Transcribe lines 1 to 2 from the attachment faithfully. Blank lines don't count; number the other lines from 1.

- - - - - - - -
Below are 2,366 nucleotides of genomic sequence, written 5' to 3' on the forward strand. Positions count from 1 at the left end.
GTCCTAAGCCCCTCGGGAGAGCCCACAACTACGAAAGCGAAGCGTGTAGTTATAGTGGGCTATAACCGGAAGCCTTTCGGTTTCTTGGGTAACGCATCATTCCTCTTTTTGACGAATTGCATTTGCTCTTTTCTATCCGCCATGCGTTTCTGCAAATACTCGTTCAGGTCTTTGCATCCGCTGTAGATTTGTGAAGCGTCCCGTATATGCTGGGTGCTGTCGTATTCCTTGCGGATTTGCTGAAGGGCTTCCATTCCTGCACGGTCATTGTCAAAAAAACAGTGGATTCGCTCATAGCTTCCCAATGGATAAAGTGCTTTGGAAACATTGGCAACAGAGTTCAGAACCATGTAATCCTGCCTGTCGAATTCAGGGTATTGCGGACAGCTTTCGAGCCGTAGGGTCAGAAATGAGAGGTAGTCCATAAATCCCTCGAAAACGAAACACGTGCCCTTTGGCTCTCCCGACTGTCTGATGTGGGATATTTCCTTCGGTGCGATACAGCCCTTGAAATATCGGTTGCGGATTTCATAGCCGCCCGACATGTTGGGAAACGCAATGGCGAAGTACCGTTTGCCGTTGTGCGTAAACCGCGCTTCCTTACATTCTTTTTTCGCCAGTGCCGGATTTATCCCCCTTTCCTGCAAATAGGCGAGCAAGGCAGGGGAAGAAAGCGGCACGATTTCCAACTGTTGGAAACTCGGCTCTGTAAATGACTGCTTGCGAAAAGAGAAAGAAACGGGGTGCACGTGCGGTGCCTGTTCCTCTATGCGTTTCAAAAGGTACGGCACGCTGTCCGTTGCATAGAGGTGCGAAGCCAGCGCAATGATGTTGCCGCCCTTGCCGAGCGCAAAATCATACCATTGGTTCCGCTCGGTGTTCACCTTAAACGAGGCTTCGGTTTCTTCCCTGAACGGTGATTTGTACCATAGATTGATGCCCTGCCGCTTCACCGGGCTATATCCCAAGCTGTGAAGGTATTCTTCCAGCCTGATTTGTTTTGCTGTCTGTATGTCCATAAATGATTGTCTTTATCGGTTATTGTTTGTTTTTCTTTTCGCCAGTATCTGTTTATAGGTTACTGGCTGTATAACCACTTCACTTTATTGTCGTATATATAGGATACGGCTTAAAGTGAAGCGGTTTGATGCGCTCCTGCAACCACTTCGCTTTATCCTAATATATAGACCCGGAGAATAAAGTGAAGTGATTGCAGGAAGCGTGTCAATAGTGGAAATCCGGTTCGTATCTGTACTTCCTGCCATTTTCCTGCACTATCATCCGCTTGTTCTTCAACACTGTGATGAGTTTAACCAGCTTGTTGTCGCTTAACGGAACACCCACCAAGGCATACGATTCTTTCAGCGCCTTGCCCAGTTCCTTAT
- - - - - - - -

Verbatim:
Below are 2,366 nucleotides of genomic sequence, written 5' to 3' on the forward strand. Positions count from 1 at the left end.
GTCCTAAGCCCCTCGGGAGAGCCCACAACTACGAAAGCGAAGCGTGTAGTTATAGTGGGCTATAACCGGAAGCCTTTCGGTTTCTTGGGTAACGCATCATTCCTCTTTTTGACGAATTGCATTTGCTCTTTTCTATCCGCCATGCGTTTCTGCAAATACTCGTTCAGGTCTTTGCATCCGCTGTAGATTTGTGAAGCGTCCCGTATATGCTGGGTGCTGTCGTATTCCTTGCGGATTTGCTGAAGGGCTTCCATTCCTGCACGGTCATTGTCAAAAAAACAGTGGATTCGCTCATAGCTTCCCAATGGATAAAGTGCTTTGGAAACATTGGCAACAGAGTTCAGAACCATGTAATCCTGCCTGTCGAATTCAGGGTATTGCGGACAGCTTTCGAGCCGTAGGGTCAGAAATGAGAGGTAGTCCATAAATCCCTCGAAAACGAAACACGTGCCCTTTGGCTCTCCCGACTGTCTGATGTGGGATATTTCCTTCGGTGCGATACAGCCCTTGAAATATCGGTTGCGGATTTCATAGCCGCCCGACATGTTGGGAAACGCAATGGCGAAGTACCGTTTGCCGTTGTGCGTAAACCGCGCTTCCTTACATTCTTTTTTCGCCAGTGCCGGATTTATCCCCCTTTCCTGCAAATAGGCGAGCAAGGCAGGGGAAGAAAGCGGCACGATTTCCAACTGTTGGAAACTCGGCTCTGTAAATGACTGCTTGCGAAAAGAGAAAGAAACGGGGTGCACGTGCGGTGCCTGTTCCTCTATGCGTTTCAAAAGGTACGGCACGCTGTCCGTTGCATAGAGGTGCGAAGCCAGCGCAATGATGTTGCCGCCCTTGCCGAGCGCAAAATCATACCATTGGTTCCGCTCGGTGTTCACCTTAAACGAGGCTTCGGTTTCTTCCCTGAACGGTGATTTGTACCATAGATTGATGCCCTGCCGCTTCACCGGGCTATATCCCAAGCTGTGAAGGTATTCTTCCAGCCTGATTTGTTTTGCTGTCTGTATGTCCATAAATGATTGTCTTTATCGGTTATTGTTTGTTTTTCTTTTCGCCAGTATCTGTTTATAGGTTACTGGCTGTATAACCACTTCACTTTATTGTCGTATATATAGGATACGGCTTAAAGTGAAGCGGTTTGATGCGCTCCTGCAACCACTTCGCTTTATCCTAATATATAGACCCGGAGAATAAAGTGAAGTGATTGCAGGAAGCGTGTCAATAGTGGAAATCCGGTTCGTATCTGTACTTCCTGCCATTTTCCTGCACTATCATCCGCTTGTTCTTCAACACTGTGATGAGTTTAACCAGCTTGTTGTCGCTTAACGGAACACCCACCAAGGCATACGATTCTTTCAGCGCCTTGCCCAGTTCCTTAT